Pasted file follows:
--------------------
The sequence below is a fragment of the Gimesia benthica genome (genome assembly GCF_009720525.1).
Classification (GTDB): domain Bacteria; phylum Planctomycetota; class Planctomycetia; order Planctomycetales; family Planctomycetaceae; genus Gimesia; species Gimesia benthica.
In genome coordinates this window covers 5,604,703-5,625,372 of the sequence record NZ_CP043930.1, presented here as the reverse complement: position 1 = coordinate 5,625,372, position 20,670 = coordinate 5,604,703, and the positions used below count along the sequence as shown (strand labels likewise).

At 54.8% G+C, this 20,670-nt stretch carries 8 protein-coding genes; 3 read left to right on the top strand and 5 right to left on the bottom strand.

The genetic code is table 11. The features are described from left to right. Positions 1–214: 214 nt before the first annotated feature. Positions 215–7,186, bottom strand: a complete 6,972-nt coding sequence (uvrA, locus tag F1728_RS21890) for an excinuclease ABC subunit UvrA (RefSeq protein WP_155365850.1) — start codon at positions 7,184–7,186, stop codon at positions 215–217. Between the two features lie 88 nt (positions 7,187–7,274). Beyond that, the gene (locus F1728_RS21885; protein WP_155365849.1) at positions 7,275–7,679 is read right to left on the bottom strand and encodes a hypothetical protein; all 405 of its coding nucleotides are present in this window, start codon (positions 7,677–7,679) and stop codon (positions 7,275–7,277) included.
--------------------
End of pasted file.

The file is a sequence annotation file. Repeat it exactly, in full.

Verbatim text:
The sequence below is a fragment of the Gimesia benthica genome (genome assembly GCF_009720525.1).
Classification (GTDB): domain Bacteria; phylum Planctomycetota; class Planctomycetia; order Planctomycetales; family Planctomycetaceae; genus Gimesia; species Gimesia benthica.
In genome coordinates this window covers 5,604,703-5,625,372 of the sequence record NZ_CP043930.1, presented here as the reverse complement: position 1 = coordinate 5,625,372, position 20,670 = coordinate 5,604,703, and the positions used below count along the sequence as shown (strand labels likewise).

At 54.8% G+C, this 20,670-nt stretch carries 8 protein-coding genes; 3 read left to right on the top strand and 5 right to left on the bottom strand.

The genetic code is table 11. The features are described from left to right. Positions 1–214: 214 nt before the first annotated feature. Positions 215–7,186, bottom strand: a complete 6,972-nt coding sequence (uvrA, locus tag F1728_RS21890) for an excinuclease ABC subunit UvrA (RefSeq protein WP_155365850.1) — start codon at positions 7,184–7,186, stop codon at positions 215–217. Between the two features lie 88 nt (positions 7,187–7,274). Beyond that, the gene (locus F1728_RS21885; protein WP_155365849.1) at positions 7,275–7,679 is read right to left on the bottom strand and encodes a hypothetical protein; all 405 of its coding nucleotides are present in this window, start codon (positions 7,677–7,679) and stop codon (positions 7,275–7,277) included.